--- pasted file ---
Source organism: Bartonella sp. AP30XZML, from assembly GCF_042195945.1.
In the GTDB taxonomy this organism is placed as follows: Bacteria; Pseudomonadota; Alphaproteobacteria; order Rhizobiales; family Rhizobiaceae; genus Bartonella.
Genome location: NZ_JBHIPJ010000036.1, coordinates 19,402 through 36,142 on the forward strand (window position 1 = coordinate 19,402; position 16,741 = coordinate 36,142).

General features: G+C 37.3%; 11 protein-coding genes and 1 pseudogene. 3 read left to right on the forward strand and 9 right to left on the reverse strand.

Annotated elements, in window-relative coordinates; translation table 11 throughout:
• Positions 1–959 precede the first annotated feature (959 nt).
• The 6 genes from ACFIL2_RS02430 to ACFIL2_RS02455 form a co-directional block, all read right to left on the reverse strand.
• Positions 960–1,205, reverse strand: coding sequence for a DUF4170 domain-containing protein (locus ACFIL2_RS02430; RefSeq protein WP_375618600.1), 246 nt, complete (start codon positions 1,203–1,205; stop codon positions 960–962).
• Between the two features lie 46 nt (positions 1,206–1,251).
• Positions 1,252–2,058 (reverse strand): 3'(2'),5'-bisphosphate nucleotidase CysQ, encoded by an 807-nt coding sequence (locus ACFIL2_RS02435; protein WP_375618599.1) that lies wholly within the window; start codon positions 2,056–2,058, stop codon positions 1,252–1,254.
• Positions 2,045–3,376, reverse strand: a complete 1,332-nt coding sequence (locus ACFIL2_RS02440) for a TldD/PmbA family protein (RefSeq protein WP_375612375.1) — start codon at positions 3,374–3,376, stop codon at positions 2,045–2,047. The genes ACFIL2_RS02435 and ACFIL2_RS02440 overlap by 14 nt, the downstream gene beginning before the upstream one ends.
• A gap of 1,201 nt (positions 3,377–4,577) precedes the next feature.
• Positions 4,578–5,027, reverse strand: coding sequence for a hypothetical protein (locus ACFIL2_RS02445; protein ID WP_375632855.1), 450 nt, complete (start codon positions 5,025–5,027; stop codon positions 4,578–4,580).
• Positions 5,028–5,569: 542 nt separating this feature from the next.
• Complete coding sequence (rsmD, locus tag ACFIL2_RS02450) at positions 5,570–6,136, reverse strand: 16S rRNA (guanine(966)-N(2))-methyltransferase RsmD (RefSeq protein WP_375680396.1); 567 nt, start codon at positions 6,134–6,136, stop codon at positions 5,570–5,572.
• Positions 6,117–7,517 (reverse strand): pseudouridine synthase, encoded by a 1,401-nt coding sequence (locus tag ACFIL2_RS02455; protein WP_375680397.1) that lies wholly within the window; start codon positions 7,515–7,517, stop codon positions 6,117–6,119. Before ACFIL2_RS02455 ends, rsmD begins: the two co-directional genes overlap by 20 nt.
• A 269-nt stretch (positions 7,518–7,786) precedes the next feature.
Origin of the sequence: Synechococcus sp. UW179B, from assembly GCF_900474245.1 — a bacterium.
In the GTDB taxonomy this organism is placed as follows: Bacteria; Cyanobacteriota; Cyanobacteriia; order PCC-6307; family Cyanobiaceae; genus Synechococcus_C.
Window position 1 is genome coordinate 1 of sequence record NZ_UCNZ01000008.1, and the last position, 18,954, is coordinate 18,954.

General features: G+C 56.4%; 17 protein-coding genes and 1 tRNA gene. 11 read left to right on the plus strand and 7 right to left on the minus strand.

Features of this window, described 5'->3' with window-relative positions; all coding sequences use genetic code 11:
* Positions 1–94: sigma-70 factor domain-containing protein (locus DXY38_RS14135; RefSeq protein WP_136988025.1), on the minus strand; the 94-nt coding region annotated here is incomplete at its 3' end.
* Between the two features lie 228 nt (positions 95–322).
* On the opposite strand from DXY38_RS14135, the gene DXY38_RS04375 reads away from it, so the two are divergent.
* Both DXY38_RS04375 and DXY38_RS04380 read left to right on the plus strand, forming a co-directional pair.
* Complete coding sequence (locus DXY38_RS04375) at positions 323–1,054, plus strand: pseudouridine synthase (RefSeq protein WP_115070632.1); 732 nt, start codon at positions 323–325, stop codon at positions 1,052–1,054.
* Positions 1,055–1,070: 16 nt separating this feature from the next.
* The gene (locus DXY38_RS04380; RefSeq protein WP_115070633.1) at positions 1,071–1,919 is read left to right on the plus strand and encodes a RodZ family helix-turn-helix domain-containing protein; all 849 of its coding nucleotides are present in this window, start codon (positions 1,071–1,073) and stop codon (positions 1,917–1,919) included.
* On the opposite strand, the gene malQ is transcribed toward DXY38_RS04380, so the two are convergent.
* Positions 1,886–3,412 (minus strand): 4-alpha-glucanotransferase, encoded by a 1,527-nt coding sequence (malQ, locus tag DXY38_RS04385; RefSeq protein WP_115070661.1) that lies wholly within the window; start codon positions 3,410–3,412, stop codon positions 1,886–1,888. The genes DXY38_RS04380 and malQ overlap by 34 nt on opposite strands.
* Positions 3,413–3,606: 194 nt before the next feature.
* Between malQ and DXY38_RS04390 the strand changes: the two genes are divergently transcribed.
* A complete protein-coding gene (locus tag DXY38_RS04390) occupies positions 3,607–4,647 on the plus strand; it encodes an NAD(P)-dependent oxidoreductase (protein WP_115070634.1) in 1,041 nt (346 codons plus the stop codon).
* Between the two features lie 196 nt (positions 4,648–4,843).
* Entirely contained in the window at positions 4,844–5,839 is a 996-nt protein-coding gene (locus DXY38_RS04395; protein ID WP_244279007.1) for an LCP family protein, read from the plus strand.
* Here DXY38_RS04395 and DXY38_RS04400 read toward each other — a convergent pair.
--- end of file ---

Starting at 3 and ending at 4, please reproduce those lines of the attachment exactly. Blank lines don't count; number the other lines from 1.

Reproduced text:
Genome location: NZ_JBHIPJ010000036.1, coordinates 19,402 through 36,142 on the forward strand (window position 1 = coordinate 19,402; position 16,741 = coordinate 36,142).

General features: G+C 37.3%; 11 protein-coding genes and 1 pseudogene. 3 read left to right on the forward strand and 9 right to left on the reverse strand.